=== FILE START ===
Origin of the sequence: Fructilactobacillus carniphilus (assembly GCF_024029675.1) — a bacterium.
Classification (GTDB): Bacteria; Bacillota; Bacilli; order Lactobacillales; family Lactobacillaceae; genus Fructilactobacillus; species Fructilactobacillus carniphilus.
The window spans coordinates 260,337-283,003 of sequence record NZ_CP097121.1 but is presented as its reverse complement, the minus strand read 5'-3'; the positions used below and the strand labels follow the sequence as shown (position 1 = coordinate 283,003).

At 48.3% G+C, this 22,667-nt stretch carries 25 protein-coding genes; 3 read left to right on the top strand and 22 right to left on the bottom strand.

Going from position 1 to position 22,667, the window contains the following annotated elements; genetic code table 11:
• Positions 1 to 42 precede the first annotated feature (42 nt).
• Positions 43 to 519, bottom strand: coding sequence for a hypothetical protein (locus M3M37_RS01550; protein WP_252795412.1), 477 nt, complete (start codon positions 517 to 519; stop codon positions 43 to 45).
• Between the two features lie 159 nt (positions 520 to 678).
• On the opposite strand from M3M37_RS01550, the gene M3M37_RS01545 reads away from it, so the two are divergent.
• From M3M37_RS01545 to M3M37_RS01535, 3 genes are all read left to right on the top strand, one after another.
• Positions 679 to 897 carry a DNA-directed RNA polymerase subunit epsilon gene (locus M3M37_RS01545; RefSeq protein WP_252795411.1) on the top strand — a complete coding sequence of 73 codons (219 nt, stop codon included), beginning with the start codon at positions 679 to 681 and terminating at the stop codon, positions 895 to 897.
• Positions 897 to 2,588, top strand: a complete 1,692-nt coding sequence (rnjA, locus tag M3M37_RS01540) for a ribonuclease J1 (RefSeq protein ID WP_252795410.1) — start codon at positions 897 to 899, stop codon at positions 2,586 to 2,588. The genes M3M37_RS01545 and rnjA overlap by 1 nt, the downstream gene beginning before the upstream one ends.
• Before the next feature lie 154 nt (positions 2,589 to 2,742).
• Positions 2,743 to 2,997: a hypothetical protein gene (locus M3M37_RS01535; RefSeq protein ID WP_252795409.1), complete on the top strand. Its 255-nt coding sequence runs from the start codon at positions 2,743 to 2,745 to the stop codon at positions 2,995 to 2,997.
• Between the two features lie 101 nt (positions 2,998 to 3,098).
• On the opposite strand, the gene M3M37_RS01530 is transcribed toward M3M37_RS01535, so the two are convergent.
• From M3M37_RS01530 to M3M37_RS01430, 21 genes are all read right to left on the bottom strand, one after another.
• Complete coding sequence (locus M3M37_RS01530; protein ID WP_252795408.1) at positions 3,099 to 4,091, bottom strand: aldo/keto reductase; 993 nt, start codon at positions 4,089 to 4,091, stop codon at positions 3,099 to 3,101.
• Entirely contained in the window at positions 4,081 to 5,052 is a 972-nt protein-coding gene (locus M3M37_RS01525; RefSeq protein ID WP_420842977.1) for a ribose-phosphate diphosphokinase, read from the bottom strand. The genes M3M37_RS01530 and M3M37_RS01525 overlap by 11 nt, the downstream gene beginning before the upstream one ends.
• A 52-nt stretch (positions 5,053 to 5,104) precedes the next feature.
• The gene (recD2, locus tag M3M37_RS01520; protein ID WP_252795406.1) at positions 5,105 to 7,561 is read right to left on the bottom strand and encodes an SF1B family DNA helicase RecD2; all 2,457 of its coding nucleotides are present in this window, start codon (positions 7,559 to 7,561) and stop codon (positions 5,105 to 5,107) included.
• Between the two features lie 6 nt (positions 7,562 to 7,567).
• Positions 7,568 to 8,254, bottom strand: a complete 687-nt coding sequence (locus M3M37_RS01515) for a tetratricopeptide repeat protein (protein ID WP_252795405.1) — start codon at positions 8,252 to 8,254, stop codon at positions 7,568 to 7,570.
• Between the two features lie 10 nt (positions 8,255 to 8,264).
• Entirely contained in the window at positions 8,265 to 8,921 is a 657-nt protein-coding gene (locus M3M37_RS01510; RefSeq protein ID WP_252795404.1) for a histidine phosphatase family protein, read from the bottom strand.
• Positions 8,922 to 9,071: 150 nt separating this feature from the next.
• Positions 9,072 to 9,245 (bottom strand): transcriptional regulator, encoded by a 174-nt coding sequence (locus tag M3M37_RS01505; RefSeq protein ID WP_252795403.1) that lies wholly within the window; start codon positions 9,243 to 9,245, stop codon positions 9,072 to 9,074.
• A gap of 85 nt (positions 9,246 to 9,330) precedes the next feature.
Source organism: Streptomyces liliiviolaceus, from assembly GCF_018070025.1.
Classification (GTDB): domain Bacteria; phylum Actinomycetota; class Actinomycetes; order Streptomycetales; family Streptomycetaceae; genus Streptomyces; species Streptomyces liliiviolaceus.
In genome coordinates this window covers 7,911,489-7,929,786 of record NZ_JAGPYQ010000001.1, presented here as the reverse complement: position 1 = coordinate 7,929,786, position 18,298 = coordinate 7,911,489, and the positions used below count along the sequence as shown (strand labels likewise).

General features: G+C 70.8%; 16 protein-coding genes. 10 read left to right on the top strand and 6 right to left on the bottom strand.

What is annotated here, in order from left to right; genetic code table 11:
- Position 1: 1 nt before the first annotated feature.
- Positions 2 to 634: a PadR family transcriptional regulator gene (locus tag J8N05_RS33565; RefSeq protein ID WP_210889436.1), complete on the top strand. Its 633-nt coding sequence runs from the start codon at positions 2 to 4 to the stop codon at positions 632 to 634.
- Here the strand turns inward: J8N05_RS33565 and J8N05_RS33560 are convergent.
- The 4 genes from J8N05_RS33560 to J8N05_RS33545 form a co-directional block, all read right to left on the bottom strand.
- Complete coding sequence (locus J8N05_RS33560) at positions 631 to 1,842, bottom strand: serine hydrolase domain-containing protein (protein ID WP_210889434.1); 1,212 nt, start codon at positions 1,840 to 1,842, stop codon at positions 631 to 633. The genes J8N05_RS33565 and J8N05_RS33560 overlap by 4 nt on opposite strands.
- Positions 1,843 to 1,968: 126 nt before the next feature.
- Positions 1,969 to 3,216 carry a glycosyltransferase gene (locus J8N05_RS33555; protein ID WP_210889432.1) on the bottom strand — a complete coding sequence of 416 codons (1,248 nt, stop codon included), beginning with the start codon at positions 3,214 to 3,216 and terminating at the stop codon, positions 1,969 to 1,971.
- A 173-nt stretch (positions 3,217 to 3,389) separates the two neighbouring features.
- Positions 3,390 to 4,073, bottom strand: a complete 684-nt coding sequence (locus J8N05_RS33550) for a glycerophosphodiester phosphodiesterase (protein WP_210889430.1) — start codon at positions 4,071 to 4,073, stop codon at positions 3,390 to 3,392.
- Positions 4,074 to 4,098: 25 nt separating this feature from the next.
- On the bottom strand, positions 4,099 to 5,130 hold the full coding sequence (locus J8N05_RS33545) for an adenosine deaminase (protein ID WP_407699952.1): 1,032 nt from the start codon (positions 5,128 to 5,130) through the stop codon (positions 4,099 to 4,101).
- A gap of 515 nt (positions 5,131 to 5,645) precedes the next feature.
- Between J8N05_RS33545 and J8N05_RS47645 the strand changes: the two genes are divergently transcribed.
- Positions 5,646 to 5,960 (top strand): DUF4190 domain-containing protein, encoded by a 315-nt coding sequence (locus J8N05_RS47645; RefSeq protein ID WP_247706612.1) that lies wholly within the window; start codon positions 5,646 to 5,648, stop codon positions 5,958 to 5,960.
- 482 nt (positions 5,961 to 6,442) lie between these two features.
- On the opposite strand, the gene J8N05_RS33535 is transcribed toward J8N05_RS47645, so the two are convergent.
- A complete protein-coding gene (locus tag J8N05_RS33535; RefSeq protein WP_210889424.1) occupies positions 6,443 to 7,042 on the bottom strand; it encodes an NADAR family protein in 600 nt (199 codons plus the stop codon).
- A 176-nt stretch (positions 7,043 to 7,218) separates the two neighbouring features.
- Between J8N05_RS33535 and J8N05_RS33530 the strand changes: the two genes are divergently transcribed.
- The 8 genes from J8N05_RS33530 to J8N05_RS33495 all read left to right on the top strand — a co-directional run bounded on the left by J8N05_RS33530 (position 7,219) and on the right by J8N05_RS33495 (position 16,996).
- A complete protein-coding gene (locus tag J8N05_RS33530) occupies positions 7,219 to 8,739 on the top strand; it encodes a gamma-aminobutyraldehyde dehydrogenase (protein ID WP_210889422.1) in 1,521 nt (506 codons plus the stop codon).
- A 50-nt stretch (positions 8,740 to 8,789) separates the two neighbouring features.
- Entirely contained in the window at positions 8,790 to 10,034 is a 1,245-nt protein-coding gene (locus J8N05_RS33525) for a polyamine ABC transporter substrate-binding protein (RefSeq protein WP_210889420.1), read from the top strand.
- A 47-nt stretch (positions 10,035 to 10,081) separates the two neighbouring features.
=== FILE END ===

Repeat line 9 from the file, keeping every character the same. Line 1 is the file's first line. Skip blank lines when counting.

• On the opposite strand from M3M37_RS01550, the gene M3M37_RS01545 reads away from it, so the two are divergent.